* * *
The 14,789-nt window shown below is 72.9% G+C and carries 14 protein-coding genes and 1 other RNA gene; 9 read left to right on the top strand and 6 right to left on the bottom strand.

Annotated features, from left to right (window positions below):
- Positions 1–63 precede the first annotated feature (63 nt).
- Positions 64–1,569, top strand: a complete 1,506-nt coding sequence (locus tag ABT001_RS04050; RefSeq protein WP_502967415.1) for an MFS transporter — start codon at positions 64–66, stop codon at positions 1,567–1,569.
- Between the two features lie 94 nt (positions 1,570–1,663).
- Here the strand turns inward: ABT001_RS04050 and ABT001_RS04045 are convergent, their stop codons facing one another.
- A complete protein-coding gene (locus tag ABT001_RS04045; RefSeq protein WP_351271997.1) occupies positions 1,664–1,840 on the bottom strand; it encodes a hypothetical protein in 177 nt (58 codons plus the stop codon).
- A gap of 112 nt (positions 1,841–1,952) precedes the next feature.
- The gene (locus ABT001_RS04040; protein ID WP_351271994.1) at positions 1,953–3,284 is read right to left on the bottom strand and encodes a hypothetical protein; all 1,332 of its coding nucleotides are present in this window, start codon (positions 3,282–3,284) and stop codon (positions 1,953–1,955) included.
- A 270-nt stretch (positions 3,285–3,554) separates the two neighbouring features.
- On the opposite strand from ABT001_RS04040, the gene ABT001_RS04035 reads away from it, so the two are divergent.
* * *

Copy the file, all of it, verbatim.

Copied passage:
The 14,789-nt window shown below is 72.9% G+C and carries 14 protein-coding genes and 1 other RNA gene; 9 read left to right on the top strand and 6 right to left on the bottom strand.

Annotated features, from left to right (window positions below):
- Positions 1–63 precede the first annotated feature (63 nt).
- Positions 64–1,569, top strand: a complete 1,506-nt coding sequence (locus tag ABT001_RS04050; RefSeq protein WP_502967415.1) for an MFS transporter — start codon at positions 64–66, stop codon at positions 1,567–1,569.
- Between the two features lie 94 nt (positions 1,570–1,663).
- Here the strand turns inward: ABT001_RS04050 and ABT001_RS04045 are convergent, their stop codons facing one another.
- A complete protein-coding gene (locus tag ABT001_RS04045; RefSeq protein WP_351271997.1) occupies positions 1,664–1,840 on the bottom strand; it encodes a hypothetical protein in 177 nt (58 codons plus the stop codon).
- A gap of 112 nt (positions 1,841–1,952) precedes the next feature.
- The gene (locus ABT001_RS04040; protein ID WP_351271994.1) at positions 1,953–3,284 is read right to left on the bottom strand and encodes a hypothetical protein; all 1,332 of its coding nucleotides are present in this window, start codon (positions 3,282–3,284) and stop codon (positions 1,953–1,955) included.
- A 270-nt stretch (positions 3,285–3,554) separates the two neighbouring features.
- On the opposite strand from ABT001_RS04040, the gene ABT001_RS04035 reads away from it, so the two are divergent.